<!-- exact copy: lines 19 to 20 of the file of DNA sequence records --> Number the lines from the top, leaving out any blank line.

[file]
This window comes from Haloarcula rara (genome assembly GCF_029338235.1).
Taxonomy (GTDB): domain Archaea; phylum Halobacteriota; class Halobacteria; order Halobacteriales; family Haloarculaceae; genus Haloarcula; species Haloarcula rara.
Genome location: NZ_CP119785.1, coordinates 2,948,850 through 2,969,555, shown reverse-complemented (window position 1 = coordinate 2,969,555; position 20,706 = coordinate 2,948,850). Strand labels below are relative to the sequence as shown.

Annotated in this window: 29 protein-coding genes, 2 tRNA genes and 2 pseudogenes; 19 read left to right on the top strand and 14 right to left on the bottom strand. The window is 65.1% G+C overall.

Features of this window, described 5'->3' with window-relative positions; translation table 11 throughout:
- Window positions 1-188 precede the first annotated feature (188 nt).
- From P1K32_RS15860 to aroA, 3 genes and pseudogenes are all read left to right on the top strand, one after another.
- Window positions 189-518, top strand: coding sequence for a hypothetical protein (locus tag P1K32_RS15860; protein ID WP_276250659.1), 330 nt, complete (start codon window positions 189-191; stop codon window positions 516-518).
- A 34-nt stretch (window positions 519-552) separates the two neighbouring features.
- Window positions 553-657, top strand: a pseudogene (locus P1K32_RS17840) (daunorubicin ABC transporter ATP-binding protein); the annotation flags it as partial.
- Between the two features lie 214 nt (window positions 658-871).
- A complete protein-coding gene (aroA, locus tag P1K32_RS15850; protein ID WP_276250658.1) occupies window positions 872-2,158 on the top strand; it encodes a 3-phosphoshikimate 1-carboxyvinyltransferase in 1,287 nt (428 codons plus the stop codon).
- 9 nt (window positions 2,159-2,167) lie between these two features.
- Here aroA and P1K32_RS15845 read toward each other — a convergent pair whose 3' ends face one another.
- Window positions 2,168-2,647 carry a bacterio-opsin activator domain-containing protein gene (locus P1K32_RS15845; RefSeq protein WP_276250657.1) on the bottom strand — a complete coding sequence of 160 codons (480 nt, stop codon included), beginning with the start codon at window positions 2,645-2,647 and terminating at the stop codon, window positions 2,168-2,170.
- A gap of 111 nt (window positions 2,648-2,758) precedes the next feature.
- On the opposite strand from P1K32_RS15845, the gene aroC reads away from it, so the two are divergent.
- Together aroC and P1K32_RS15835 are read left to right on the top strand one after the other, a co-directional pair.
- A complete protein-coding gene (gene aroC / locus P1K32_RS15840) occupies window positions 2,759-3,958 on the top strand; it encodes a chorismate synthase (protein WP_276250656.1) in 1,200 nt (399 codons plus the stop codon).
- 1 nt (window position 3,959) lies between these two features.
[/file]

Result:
- A complete protein-coding gene (gene aroC / locus P1K32_RS15840) occupies window positions 2,759-3,958 on the top strand; it encodes a chorismate synthase (protein WP_276250656.1) in 1,200 nt (399 codons plus the stop codon).
- 1 nt (window position 3,959) lies between these two features.